E3 2015 Impressions: Rise of the Tomb Raider

Tomb Raider was one of our favourite games in 2013. It was visceral and beautiful and brutal, and everything Lara needed to be. It was also a game built on making the player feel uncomfortable.

We’re glad to say Rise of the Tomb Raider does the same thing in new ways, for a brand new experience in Lara’s world.

In our behind closed doors demo of Rise, the goal was to show off as much as possible, so the developers gleefully skipped over the sequence shown off at Microsoft’s media briefing and focused on the events that transpired right after it.

At the end of the last game, Lara glimpsed something supernatural with Himiko, the anicient Japanese queen. Developers wanted to channel that once again, but bring in inspiration from real people such as Tenzing Norgay and Edmund Hillary, the first two people to summit Mount Everest. They’ve discovered in their research that these people would risk their lives to see pieces of the world that no one else has seen.

And with that, we’re off.

The section of the game we’re shown is in the Siberian wilderness, where Lara believes there is a lost city that holds the secret of immortality. Lara has lost a lot of her gear and is freezing cold, and you can see it reverberating through her body. She moves slowly through the thick snow trying to collect scraps of wood and leaves to scrounge together a fire. She eventually finds an old camp, gets that fire going and is warming up, ready to take on the world in front of her.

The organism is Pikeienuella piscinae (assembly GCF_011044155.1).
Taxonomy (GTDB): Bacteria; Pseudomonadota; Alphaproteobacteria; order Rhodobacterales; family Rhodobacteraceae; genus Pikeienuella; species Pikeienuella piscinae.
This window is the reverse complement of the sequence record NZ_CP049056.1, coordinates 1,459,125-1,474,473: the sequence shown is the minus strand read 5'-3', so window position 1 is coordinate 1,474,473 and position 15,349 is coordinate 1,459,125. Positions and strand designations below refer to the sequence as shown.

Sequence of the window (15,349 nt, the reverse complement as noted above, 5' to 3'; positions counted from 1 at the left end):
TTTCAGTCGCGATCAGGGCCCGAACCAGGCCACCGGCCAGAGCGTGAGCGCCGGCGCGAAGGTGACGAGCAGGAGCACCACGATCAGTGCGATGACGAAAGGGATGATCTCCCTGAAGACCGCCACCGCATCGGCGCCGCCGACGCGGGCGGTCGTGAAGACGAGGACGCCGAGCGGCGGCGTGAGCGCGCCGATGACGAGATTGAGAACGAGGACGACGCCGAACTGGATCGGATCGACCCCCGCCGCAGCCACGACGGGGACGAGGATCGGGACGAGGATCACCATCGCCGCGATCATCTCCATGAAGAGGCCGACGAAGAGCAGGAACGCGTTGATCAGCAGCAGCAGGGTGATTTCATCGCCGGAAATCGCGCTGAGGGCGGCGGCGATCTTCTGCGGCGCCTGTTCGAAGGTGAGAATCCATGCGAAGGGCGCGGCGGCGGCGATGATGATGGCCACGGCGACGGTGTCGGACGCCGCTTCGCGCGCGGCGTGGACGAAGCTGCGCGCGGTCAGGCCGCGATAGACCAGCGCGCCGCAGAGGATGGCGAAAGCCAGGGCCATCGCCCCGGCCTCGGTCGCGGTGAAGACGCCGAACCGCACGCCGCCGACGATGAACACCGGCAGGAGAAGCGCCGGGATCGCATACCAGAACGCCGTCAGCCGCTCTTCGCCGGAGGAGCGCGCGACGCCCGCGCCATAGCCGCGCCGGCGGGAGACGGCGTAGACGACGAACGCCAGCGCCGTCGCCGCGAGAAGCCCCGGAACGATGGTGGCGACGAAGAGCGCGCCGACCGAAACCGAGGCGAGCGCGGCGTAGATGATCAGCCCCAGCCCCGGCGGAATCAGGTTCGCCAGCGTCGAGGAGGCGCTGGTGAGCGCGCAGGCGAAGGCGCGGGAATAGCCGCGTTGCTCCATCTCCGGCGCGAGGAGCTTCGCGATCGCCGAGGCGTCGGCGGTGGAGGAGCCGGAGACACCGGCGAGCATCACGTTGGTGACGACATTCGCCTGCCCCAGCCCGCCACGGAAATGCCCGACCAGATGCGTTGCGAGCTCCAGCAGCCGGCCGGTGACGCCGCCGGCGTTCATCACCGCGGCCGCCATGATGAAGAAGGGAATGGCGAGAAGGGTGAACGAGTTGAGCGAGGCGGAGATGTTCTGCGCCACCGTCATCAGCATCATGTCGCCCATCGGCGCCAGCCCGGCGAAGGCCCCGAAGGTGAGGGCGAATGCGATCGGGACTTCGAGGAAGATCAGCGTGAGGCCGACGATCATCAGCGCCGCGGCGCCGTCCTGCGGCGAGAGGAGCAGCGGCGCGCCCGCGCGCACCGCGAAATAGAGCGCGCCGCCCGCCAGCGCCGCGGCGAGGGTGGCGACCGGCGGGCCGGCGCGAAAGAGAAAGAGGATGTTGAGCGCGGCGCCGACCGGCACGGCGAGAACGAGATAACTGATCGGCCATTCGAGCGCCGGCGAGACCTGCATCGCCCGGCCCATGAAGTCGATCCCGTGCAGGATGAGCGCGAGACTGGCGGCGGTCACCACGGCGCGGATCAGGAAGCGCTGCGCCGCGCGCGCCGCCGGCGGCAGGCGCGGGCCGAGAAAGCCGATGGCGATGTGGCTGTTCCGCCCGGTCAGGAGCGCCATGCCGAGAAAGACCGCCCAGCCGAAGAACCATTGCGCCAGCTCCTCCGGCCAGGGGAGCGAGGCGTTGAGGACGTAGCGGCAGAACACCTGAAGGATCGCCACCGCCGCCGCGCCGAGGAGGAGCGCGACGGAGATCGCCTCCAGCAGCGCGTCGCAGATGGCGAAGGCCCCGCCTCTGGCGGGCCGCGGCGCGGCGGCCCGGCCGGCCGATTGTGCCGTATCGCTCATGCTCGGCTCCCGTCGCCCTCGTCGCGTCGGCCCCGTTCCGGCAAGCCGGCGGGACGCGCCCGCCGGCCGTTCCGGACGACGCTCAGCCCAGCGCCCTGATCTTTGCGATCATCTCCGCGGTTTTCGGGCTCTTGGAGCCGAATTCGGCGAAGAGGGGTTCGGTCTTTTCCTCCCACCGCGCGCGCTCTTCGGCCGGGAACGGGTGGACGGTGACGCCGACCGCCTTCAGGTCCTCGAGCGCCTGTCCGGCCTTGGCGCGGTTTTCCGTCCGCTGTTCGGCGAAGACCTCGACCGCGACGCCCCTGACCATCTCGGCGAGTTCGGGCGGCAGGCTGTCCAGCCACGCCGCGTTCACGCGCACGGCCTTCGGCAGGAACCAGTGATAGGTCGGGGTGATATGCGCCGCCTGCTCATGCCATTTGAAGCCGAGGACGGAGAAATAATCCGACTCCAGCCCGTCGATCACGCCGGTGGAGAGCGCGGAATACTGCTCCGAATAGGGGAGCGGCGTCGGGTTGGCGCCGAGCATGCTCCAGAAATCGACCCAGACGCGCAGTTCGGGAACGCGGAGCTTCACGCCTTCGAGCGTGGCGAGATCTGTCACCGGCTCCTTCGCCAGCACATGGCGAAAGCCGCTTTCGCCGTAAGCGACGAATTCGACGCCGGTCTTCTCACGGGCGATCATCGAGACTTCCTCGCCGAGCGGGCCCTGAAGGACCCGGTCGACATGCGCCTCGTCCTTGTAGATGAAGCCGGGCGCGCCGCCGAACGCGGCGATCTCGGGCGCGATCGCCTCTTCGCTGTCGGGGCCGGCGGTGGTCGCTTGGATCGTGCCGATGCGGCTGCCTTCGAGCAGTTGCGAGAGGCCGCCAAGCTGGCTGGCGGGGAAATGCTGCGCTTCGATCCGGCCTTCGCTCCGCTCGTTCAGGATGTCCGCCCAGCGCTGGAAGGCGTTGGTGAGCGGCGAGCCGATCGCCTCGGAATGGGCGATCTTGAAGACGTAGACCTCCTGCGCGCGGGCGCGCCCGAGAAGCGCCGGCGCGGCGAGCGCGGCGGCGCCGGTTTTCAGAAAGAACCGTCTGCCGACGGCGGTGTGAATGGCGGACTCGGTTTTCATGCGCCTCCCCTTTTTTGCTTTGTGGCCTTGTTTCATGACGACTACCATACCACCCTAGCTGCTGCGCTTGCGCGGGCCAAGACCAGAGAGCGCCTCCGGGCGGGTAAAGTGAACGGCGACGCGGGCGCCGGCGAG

Lara is back to talking to herself, a tool she uses to reassure and motivate herself, though it seems that it is more frequent and is perhaps because she is going a bit loopy or because Crystal Dynamics was just a bit heavy-handed with that element of their psychological game.

Perhaps part of that psychological game is how much there is still a genuine sense of pain in Rise of the Tomb Raider. The stutters in Lara’s movement, the struggle to get through thick snow, the way she holds her injured arm as she runs all plays into the horrible situation she’s in, and the player feels it.

The one tool Lara still has is a radio, on which she hears some ominous voices speaking of something called Trinity, which we later find out to be a secret organization racing to find the artifact before Lara does. It all requires a bit of a disconnection from believing this could ever happen in real life because the ridiculous coincidence that they’re all going after this artifact at the same time after thousands of years is, well, ridiculous.

The other classic Tomb Raider element of crafting weapons and tools is back in full force and then some in this direct sequel. The original game had a sort of linear progression of items which could be purchased by finding shrapnel and pieces of tools laying around the world.